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The differences and similarities between American and Italian healthcare fraud, waste, and abuse laws: Part 2

Pamela Coyle Brecht ( serves as Pietragallo Gordon Alfano Bosick & Raspanti LLP’s Practice Chair for the firm’s global Qui Tam/False Claims Act Practice Group in Philadelphia, PA. Paola Sangiovanni ( is a life sciences lawyer and partner in the law firm of Gitti and Partners, which is located in Milan, Italy. Her clients include med tech, pharma, and healthcare providers. Marc Stephen Raspanti ( is a name partner of Pietragallo Gordon Alfano Bosick & Raspanti LLP, located in Philadelphia, Pennsylvania. He is the founder of the firm’s White Collar Criminal Defense Practice Group as well as the firm’s Qui Tam/False Claims Act Practice Group.

Part 1 of this article series, published in the November 2021 issue of Compliance Today, outlined in general the American and Italian healthcare systems. Part 2 outlines America’s primary healthcare fraud laws. Part 3 of this series, to be published in the January 2022 issue of Compliance Today, will outline Italy’s fraud and abuse laws.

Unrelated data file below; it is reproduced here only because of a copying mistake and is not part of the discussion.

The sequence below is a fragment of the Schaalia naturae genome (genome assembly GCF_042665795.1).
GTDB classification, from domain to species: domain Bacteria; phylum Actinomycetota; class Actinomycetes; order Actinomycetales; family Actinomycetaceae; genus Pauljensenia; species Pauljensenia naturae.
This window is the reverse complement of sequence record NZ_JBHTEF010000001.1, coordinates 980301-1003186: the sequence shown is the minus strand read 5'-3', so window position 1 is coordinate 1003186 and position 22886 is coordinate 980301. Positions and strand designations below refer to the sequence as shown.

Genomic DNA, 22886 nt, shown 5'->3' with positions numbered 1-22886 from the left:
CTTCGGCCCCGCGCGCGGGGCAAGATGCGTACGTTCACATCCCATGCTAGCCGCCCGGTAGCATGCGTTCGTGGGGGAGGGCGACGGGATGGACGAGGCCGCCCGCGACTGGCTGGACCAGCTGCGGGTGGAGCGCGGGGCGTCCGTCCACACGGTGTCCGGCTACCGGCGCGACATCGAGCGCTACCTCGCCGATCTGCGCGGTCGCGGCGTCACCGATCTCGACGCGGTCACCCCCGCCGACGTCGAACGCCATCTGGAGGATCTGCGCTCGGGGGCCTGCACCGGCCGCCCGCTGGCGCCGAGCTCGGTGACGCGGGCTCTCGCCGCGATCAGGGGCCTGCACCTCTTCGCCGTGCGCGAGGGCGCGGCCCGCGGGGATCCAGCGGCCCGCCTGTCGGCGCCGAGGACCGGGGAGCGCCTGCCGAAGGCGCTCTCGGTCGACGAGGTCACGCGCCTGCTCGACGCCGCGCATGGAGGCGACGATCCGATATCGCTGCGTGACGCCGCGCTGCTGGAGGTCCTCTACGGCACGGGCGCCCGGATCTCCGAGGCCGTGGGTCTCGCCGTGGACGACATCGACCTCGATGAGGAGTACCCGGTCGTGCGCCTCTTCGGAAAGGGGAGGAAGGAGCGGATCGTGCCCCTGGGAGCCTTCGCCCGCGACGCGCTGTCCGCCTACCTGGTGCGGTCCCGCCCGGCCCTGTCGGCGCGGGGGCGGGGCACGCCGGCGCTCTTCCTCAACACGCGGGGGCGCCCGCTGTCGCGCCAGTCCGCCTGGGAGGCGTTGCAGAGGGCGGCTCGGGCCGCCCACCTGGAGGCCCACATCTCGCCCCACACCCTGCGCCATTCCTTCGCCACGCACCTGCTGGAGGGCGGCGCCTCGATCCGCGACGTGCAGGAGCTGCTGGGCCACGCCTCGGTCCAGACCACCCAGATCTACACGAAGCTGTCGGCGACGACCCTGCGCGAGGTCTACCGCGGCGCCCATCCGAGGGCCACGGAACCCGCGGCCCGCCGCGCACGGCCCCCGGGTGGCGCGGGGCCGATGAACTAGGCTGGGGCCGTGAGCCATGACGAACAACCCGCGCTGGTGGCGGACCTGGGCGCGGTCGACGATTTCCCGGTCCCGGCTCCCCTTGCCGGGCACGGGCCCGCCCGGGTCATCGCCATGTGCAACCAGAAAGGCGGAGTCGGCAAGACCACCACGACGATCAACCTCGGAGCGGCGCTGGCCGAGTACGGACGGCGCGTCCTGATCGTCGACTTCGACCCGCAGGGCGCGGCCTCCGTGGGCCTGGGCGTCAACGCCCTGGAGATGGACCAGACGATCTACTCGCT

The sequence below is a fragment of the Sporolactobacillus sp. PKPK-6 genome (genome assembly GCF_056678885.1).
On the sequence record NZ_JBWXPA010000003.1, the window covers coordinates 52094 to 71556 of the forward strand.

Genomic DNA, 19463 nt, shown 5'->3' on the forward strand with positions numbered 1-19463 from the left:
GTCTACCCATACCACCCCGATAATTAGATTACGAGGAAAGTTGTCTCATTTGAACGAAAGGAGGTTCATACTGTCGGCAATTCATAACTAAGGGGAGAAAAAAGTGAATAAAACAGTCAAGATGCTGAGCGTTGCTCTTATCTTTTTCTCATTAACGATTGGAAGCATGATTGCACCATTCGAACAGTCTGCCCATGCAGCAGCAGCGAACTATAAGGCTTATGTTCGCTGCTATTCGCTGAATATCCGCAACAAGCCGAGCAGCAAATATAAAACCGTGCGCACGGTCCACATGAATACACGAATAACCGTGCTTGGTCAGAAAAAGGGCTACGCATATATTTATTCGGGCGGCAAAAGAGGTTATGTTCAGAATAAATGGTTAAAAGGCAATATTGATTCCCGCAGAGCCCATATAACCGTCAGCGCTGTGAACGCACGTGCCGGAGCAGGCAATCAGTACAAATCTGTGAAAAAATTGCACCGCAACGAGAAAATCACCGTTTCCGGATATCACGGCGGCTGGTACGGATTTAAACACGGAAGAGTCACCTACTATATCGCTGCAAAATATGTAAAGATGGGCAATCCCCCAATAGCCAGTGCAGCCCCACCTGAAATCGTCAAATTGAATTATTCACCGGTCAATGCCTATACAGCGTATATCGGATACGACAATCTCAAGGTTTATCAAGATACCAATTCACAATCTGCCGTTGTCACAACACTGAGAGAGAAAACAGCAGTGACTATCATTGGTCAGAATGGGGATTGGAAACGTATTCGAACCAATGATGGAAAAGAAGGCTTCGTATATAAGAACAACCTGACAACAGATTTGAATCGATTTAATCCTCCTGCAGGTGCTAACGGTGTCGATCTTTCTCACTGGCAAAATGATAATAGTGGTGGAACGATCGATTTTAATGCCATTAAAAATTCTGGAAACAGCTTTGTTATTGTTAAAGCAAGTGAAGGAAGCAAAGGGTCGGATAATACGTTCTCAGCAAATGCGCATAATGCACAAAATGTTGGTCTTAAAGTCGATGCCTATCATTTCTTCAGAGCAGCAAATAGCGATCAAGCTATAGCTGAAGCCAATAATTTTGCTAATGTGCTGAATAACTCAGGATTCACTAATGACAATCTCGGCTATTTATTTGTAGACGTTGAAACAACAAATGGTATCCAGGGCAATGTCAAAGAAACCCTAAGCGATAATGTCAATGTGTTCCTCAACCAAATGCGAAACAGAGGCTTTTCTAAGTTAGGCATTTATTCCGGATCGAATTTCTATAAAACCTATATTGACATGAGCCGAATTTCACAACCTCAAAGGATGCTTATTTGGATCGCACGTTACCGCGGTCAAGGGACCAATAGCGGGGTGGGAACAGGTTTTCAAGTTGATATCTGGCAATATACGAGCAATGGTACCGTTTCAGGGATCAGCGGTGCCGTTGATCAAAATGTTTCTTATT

In America, the enforcement landscape is ever evolving. Compliance within this thicket of criminal, civil, and administrative laws and regulations can prove especially challenging. The most used fraud and abuse prevention tools include the federal Anti-Kickback Statute (AKS), the federal False Claims Act (FCA), state false claims acts (FCAs), Stark Law, and more recently the Physician Payments Sunshine Act. In addition to these laws, there are two important industry codes of conduct that govern behavior: the PhRMA Code on Interactions with Health Care Professionals, which covers the pharmaceutical industry, and the AdvaMed Code of Ethics, which covers the medical device industry.

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